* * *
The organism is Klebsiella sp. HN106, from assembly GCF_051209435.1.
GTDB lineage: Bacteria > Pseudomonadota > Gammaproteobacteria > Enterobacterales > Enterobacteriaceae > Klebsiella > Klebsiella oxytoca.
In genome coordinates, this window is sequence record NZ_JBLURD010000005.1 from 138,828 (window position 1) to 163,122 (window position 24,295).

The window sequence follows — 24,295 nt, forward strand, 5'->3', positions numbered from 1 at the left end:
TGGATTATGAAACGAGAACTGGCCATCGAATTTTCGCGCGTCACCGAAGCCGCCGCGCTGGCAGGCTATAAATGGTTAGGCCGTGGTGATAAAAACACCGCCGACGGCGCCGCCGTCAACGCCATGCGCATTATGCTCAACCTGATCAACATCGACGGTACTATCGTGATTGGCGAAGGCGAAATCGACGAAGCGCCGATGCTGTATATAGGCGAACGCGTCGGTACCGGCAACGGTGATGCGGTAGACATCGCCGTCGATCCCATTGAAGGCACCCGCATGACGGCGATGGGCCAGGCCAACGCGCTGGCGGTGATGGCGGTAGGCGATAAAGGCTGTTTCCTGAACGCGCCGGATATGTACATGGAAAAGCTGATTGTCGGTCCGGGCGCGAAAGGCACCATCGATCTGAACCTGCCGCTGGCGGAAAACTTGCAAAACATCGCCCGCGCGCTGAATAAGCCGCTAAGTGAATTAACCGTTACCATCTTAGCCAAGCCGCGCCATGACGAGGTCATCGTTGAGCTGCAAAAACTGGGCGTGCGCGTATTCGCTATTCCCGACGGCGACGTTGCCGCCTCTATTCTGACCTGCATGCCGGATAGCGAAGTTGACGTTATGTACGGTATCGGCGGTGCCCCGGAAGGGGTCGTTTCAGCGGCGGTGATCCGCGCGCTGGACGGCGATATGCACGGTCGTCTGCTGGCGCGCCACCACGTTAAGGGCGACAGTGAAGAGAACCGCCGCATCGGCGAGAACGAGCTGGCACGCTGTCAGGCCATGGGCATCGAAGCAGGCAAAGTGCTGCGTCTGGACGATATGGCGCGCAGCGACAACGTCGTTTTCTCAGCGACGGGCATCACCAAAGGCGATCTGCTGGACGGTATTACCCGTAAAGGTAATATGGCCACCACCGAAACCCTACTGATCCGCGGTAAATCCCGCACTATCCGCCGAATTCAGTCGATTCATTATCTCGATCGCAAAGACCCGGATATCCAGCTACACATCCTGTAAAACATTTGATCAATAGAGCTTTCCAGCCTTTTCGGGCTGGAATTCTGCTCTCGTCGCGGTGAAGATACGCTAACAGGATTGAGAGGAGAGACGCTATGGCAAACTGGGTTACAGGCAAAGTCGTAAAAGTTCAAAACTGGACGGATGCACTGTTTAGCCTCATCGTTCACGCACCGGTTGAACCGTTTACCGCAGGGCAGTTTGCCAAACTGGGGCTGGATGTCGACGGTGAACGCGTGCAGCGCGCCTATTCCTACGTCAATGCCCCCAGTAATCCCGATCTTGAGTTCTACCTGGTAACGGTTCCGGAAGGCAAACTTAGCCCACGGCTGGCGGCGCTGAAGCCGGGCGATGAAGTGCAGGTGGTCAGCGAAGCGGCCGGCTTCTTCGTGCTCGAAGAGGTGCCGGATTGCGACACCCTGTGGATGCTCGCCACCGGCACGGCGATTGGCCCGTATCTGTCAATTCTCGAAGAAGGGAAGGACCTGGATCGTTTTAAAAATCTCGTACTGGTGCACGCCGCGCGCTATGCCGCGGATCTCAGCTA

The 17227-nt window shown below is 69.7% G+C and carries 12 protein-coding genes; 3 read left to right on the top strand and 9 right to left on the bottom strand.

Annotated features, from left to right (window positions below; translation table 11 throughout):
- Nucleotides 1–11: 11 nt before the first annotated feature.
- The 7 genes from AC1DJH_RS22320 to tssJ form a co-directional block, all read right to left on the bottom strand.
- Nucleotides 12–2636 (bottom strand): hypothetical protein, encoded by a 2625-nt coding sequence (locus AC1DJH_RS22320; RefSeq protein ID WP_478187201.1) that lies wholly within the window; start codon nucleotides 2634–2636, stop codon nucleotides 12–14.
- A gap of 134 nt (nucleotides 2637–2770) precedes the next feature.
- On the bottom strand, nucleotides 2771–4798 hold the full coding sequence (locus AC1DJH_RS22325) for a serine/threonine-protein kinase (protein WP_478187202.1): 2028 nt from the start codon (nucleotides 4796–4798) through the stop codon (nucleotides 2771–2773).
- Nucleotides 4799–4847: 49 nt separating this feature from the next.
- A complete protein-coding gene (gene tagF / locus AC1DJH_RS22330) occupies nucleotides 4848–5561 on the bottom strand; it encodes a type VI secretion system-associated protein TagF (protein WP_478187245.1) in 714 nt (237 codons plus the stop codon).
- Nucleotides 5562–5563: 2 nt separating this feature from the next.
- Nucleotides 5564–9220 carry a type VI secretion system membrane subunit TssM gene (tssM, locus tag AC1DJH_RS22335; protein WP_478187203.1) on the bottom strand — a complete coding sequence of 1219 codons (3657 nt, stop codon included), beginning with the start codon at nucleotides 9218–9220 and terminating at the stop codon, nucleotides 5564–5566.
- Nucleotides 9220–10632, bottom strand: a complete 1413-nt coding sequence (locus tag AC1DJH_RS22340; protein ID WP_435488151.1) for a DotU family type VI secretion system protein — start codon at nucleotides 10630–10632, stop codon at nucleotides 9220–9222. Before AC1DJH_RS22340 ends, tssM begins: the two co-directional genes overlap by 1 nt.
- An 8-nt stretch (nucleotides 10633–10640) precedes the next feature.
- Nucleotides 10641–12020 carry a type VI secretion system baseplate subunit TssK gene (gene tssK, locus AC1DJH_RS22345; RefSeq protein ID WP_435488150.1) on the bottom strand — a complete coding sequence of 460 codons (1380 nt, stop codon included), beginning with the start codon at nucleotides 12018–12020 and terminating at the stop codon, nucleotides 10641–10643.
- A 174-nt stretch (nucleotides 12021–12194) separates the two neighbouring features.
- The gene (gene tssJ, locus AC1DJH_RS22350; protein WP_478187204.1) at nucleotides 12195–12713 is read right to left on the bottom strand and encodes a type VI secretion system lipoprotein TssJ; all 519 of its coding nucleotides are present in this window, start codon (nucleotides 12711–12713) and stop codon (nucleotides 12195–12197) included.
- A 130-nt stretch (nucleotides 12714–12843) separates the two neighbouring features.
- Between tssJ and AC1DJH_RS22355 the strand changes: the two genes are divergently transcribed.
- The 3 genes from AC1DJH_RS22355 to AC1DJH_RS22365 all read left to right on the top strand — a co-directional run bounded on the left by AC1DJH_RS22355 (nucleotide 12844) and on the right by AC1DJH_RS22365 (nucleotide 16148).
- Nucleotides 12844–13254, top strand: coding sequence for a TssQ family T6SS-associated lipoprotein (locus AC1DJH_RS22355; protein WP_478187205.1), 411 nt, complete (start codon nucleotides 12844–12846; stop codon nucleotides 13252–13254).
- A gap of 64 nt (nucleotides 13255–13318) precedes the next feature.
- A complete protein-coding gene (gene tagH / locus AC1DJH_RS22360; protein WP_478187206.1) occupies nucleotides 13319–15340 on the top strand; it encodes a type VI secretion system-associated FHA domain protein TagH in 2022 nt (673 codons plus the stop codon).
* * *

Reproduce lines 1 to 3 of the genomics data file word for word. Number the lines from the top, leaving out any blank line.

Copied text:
The organism is Klebsiella sp. HN106, from assembly GCF_051209435.1.
GTDB lineage: Bacteria > Pseudomonadota > Gammaproteobacteria > Enterobacterales > Enterobacteriaceae > Klebsiella > Klebsiella oxytoca.
In genome coordinates, this window is sequence record NZ_JBLURD010000005.1 from 138,828 (window position 1) to 163,122 (window position 24,295).